A federal judge has ordered Sheriff Randall Boyce to turn over documents related to a lawsuit dismissed in July, saying that the litigation could be reconsidered.
U.S. District Judge Harry S. Mattice signed the order this week in the case filed by Jimmy Ray Massey, 38, who filed two hand-written lawsuits -- one claiming at the end of February that jailers were preventing him from filing a suit, and another complaint in May that stated that he was briefly moved out of state without permission.
Mattice dismissed Massey's suit for failure to prosecute and comply with the orders of the federal court. The judge had ordered Massey to respond to the court by May 22 about the complaint, but he never did so. The first suit, where he claimed he was prevented from filing, was closed in May.
But now, the judge has said he is reversing his ruling on a motion to reconsider the case after Massey claimed that jail officials are confiscating his mail.
Massey asked the judge to reconsider the case in late August, claiming that in addition to taking his mail and denying treatment for his brain tumor, he maintains that he never received Mattice's order or service packet or any other information from him regarding his complaint.
Mattice wrote that Massey is suggesting that jail personnel are not delivering mail to him from the federal court and explains he only discovered his lawsuit was dismissed after reading about it in the Shelbyville Times-Gazette.
"If Plaintiff's contentions are true, and he did not receive the Court's May 22, 2012, Memorandum and Order directing him to return the service packets then he is entitled to have the dismissal of his case reconsidered," Mattice wrote.
Mattice ordered the federal court clerk to send a copy of Mattice's order to Boyce and the custodian of inmate trust accounts at the Bedford County Jail, also ordering both to submit affidavits, under penalty of perjury, and supporting documents regarding the receipt and delivery of Mattice's May 22 order, as well as the July 6 Memorandum and Final Judgment.
The affidavits must include the details of the receipt of the May 22 order and the July judgment, "who received it, who delivered it or failed to deliver it to Plaintiff, and all other available information so that the Court is able to properly address Plaintiff's motion to reconsider."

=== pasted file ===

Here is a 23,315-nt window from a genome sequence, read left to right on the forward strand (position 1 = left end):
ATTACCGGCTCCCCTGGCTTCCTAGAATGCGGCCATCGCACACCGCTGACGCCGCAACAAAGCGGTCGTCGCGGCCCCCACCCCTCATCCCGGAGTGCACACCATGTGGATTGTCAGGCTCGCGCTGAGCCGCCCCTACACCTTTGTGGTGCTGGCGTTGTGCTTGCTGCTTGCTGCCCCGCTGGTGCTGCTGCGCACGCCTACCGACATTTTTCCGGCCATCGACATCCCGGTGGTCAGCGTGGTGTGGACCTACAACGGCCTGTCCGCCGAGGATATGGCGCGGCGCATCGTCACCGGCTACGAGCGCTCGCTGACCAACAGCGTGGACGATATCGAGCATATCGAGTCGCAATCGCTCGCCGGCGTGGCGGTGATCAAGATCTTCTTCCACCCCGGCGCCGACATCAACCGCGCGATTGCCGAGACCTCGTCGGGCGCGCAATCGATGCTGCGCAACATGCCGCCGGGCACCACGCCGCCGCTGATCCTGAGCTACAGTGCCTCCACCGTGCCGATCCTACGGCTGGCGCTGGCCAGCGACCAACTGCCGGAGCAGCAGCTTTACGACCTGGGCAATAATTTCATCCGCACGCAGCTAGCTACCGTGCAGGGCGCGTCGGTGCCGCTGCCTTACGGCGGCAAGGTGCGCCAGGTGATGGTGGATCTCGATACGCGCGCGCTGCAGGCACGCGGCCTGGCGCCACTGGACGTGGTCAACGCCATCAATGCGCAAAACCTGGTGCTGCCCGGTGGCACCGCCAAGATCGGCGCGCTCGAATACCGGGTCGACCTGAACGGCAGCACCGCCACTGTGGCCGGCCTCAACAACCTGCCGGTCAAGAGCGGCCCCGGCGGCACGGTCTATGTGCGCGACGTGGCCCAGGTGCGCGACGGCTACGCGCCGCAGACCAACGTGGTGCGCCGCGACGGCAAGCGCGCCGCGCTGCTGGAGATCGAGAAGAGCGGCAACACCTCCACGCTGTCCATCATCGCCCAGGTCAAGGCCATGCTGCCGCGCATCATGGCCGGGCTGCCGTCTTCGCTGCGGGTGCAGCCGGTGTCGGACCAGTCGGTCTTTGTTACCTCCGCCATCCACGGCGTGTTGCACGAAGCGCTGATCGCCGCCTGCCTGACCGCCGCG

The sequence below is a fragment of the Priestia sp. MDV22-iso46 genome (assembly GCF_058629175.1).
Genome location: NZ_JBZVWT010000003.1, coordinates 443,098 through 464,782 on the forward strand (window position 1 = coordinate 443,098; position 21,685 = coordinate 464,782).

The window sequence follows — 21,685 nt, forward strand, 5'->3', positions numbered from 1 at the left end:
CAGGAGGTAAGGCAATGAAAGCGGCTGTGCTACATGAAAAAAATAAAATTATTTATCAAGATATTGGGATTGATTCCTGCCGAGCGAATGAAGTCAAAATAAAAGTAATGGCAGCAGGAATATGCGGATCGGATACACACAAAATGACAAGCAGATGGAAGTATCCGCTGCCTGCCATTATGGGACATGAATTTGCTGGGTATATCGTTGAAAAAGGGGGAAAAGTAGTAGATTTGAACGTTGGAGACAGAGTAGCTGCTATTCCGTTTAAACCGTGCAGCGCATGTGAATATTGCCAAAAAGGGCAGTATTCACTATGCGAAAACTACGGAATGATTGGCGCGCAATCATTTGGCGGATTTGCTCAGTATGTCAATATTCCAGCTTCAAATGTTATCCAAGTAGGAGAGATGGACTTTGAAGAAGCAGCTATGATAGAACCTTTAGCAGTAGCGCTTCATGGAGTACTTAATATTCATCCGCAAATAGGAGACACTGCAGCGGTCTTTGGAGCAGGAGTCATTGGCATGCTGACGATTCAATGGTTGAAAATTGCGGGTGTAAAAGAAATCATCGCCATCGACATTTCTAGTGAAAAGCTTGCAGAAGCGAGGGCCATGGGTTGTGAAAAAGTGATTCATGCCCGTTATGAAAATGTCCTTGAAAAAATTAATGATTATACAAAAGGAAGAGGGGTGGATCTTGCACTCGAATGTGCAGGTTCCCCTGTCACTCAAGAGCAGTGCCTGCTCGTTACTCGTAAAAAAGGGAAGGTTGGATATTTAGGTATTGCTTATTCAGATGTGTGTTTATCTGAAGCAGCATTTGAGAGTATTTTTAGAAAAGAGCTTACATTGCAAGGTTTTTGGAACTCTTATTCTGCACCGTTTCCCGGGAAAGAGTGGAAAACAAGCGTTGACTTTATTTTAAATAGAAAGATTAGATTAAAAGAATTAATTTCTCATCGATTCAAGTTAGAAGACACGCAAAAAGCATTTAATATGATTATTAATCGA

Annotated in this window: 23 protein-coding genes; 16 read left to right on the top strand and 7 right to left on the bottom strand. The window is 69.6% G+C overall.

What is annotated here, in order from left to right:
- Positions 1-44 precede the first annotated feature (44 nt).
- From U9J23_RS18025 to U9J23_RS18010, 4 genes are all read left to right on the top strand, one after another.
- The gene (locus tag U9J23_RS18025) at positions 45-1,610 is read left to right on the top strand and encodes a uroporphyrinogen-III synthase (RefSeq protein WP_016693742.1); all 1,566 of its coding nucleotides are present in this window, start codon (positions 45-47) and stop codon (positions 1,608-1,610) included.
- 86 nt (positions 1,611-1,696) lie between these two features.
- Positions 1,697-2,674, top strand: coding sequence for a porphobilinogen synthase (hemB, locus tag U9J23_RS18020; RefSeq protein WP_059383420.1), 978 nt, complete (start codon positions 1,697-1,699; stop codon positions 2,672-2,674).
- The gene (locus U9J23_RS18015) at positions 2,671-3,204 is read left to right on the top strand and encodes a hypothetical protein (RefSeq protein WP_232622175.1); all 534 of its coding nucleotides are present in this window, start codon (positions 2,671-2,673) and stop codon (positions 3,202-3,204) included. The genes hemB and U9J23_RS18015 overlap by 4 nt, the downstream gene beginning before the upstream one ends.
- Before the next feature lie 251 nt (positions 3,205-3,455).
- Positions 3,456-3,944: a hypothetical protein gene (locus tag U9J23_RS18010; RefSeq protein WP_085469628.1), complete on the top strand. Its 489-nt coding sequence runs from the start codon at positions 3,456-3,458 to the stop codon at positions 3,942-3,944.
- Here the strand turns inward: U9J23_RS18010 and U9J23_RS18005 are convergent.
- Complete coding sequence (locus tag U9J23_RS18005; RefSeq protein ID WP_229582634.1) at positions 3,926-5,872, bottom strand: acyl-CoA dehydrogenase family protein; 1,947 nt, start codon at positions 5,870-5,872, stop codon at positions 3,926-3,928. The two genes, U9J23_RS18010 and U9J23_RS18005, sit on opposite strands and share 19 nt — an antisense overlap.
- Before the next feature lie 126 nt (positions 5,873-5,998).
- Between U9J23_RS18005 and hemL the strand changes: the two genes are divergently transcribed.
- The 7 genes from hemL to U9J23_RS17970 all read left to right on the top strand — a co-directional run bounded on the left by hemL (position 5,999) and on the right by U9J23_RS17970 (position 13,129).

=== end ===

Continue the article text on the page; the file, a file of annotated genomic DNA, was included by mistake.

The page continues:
In addition, Boyce was ordered to submit a copy of the mailroom intake sheet reflecting the receipt of incoming mail from May 22 through Aug. 5 from Mattice and all incoming mail to Massey, the Sheriff, and the custodian of inmate accounts.
Massey's handwritten suit had named the jail, sheriff's office, Boyce, Southern Health Partners, nurse John Jett, a "Dr. Mathews," and Lt. David Plumley as defendants.
He also claimed that he was denied a phenobarbital prescription for a seizure disorder, due to a "no narcotic policy" at the jail, and wished to sue for $250,000 for pain and suffering. He said was "held incommunicado," and that his mail to the federal courts was confiscated and his phone and mail privileges were restricted.
Massey was indicted in February on two counts of domestic assault, kidnapping, leaving the scene of an accident, reckless endangerment, DUI (first offense) evading arrest and failure to appear.
The indictment stems from an incident in July 2010,. Court officials explained earlier this year that he had been in jail in Florida on other charges, but had made a motion for a speedy trial on the charges here.
Massey was arrested locally following a foot chase after a 911 caller reported an incident in the parking lot of Magnolia Village Apartments on Landers Street. A woman who was in Massey's truck told police that he struck her head, threatened to kill her, forced her into the vehicle and struck another vehicle while leaving.